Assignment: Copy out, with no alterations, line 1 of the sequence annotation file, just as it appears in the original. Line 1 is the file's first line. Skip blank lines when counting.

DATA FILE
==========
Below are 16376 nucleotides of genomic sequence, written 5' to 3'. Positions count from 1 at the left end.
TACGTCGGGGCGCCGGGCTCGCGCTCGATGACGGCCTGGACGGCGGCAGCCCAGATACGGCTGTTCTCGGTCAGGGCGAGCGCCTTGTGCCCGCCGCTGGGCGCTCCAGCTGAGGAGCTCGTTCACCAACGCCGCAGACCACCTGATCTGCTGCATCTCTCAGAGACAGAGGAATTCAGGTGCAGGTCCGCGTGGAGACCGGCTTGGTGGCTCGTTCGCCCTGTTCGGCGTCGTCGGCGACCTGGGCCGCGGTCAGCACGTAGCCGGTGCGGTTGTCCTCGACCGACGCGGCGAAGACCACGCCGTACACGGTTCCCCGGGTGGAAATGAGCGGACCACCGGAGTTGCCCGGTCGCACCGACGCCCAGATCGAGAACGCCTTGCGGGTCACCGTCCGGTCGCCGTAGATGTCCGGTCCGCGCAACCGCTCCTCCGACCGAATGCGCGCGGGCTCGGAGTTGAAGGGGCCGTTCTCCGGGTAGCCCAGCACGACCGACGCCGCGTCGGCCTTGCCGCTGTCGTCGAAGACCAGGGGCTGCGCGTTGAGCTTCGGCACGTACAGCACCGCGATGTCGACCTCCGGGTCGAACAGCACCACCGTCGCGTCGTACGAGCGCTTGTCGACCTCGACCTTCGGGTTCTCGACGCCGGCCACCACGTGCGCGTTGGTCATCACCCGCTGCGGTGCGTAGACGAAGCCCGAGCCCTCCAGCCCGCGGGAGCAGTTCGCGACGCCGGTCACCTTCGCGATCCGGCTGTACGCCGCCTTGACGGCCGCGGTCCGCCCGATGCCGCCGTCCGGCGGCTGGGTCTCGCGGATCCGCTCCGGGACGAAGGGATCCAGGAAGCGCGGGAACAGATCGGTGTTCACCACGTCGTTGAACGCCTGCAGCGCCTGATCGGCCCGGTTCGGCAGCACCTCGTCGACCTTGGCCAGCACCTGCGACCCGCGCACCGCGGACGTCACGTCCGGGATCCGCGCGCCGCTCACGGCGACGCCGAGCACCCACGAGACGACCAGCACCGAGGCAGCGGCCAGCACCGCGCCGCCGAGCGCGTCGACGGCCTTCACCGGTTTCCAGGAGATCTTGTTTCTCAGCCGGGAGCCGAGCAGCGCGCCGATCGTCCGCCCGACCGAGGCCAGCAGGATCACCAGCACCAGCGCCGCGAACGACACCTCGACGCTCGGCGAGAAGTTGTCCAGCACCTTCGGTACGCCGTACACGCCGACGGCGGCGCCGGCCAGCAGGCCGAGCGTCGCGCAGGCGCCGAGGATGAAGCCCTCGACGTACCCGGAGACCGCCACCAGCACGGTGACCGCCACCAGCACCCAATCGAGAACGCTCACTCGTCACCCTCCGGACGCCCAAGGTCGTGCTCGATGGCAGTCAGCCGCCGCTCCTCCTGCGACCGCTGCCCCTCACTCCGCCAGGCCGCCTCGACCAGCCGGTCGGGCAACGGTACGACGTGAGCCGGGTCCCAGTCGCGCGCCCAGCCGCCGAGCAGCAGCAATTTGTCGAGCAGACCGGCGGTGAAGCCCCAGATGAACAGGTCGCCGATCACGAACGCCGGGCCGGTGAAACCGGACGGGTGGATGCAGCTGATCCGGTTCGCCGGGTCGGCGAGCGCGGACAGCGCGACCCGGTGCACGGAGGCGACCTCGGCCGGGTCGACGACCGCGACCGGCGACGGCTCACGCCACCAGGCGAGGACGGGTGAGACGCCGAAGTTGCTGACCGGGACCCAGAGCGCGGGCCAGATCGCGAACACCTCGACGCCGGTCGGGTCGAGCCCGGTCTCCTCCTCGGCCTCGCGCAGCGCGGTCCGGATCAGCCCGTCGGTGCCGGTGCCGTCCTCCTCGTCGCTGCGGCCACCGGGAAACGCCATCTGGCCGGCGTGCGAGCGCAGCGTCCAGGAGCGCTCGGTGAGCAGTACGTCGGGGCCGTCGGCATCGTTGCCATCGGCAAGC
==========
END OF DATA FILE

Below are 16376 nucleotides of genomic sequence, written 5' to 3'. Positions count from 1 at the left end.